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USS Otis W. Douglas (SP-313)
Career (United States) US flag 48 stars.svg
Name: USS Otis W. Douglas
Namesake: Previous name retained
Builder: Jackson and Sharpe, Wilmington, Delaware
Completed: 1912
Acquired: 7 April 1917
Commissioned: 10 August 1917
Fate: Foundered, 27 April 1919
Notes: Served as civilian freight boat Otis W. Douglas 1912-1917
General characteristics
Type: Minesweeper
Displacement: 300 long tons (300 t)
Length: 158 ft (48 m)
Beam: 24 ft (7.3 m)
Draft: 8 ft 9 in (2.67 m)
Speed: 12 miles per hour[1]
Armament: 2 × 3 in (76 mm) guns, 2 × .30 in (7.6 mm) machine guns

USS Otis W. Douglas (SP-313) was a United States Navy minesweeper in commission from 1917-1919.

Otis W. Douglas was built as a commercial motor freight boat in 1912 by Jackson and Sharpe at Wilmington, Delaware. The U.S. Navy purchased her from the Douglas Company of Reedville, Virginia on 7 April 1917 for World War I use. After conversion into a minesweeper, she was commissioned at Norfolk, Virginia on 10 August 1917 as USS Otis W. Douglas (SP-313), with Lieutenant Grant T. Stephansen in command.

Immediately after commissioning, Otis W. Douglas departed Norfolk for Brest, France, where she assumed minesweeping duties around Belle Île and the entrance to Loire River. Her efforts aided in keeping convoy routes clear for the safe passage of troop ships and supply vessels. Continuing these efforts until the spring of 1919, Otis W. Douglas worked until the last mines were destroyed.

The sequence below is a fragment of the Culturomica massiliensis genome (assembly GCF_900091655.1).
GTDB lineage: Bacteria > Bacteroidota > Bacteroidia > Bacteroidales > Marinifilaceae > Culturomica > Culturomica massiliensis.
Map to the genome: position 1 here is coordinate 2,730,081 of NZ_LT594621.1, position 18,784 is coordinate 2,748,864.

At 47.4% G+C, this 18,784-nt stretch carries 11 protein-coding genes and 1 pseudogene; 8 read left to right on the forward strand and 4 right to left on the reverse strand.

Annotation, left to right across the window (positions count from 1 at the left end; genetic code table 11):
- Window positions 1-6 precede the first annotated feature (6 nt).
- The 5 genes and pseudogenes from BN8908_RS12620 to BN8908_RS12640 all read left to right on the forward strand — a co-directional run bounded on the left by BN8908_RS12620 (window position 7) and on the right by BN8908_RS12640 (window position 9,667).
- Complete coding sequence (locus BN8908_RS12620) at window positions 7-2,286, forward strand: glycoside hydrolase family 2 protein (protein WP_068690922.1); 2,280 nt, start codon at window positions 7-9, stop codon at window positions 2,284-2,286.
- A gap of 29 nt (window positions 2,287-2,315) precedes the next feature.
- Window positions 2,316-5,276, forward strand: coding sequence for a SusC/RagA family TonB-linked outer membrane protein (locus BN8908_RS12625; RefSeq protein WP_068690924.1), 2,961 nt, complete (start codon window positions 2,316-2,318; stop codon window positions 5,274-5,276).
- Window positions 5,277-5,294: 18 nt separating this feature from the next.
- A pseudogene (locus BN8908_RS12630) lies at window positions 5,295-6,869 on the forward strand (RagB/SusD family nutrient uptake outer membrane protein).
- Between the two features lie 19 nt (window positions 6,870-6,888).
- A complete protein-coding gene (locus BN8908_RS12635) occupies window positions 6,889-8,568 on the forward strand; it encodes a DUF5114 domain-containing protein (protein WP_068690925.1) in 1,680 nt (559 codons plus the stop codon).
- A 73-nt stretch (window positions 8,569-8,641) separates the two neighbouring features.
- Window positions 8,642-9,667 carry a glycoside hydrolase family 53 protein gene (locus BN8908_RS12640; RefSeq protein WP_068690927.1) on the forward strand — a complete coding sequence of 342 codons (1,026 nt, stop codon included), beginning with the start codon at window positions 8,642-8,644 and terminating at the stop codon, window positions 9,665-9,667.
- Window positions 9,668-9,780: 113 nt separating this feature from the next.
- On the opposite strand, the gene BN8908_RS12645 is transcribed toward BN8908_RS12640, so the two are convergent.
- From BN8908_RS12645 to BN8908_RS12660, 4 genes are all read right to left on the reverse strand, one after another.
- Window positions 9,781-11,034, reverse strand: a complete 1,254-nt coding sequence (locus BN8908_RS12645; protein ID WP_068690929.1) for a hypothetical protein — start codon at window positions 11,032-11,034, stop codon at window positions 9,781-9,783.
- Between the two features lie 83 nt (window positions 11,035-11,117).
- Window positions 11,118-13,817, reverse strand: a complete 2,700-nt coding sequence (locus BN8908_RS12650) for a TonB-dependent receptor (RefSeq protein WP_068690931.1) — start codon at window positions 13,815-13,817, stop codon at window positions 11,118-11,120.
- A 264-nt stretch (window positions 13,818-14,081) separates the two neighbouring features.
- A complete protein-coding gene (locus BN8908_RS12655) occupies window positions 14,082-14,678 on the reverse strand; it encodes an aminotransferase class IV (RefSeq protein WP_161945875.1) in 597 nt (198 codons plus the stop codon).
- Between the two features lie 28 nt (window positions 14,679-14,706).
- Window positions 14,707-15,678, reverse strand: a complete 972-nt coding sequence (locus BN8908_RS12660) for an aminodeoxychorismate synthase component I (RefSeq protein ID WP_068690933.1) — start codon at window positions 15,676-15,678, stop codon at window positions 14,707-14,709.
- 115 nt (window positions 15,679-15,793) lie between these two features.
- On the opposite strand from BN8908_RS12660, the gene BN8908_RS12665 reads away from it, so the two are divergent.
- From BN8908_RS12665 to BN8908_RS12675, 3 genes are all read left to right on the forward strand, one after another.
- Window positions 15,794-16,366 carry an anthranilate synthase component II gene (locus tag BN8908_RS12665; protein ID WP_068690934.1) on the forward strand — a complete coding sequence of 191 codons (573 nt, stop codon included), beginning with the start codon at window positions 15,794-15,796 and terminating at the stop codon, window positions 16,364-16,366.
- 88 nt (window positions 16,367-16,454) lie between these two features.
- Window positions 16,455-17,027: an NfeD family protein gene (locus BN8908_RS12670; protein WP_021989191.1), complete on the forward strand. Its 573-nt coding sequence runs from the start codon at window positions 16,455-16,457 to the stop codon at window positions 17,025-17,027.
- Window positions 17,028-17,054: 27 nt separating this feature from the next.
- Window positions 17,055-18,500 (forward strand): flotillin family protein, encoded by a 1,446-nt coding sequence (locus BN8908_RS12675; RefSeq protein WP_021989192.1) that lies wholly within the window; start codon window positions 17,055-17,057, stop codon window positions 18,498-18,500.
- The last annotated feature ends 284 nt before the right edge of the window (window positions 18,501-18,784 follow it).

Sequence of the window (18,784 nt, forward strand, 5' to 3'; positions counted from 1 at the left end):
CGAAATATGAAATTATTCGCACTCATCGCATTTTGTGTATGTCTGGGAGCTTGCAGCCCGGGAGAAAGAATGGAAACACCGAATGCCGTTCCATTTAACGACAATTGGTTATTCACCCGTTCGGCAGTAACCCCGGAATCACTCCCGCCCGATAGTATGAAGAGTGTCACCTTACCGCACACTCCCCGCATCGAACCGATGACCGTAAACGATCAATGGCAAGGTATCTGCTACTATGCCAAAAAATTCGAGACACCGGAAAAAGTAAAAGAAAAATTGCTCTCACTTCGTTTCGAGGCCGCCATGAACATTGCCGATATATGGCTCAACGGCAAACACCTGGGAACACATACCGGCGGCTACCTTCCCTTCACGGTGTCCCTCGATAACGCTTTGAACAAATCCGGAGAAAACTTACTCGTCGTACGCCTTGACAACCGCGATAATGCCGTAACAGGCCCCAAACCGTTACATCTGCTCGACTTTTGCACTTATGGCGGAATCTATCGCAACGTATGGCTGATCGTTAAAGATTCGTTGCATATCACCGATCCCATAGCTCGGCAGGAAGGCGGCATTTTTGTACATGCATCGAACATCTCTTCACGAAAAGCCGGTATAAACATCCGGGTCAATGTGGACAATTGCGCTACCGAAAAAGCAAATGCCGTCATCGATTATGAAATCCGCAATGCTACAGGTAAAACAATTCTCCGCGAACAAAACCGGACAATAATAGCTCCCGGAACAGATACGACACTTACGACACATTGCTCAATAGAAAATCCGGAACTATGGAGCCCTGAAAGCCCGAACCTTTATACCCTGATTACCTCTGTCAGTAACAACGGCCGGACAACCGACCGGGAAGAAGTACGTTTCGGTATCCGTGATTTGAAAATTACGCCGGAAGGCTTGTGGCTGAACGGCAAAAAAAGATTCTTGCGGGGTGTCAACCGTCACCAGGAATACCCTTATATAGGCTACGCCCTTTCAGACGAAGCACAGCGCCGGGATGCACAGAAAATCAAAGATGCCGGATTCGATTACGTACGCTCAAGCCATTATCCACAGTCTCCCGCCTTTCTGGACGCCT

Otis W. Douglas departed Brest for the United States with minesweeper Courtney and other vessels on 27 April 1919. Although weather conditions appeared favorable, a storm developed shortly after their departure. The ships headed back toward Brest, but in the heavy seas, Otis W. Douglas began leaking badly and sank — as did Courtney — on 27 April.

NotesEdit

  1. The Dictionary of American Naval Fighting Ships (at http://www.history.navy.mil/danfs/o4/otis_w_douglas.htm) and NavSource Online (at http://www.navsource.org/archives/12/170313.htm) both give the ship's speed as 12 miles per hour, implying statute miles per hour, an unusual measurement of a watercraft's speed. It is possible that these sources actually mean that the ship' speed was 12 knots. If 12 statute miles per hour is correct, however, the equivalent in knots is 10.4.

ReferencesEdit

External linksEdit

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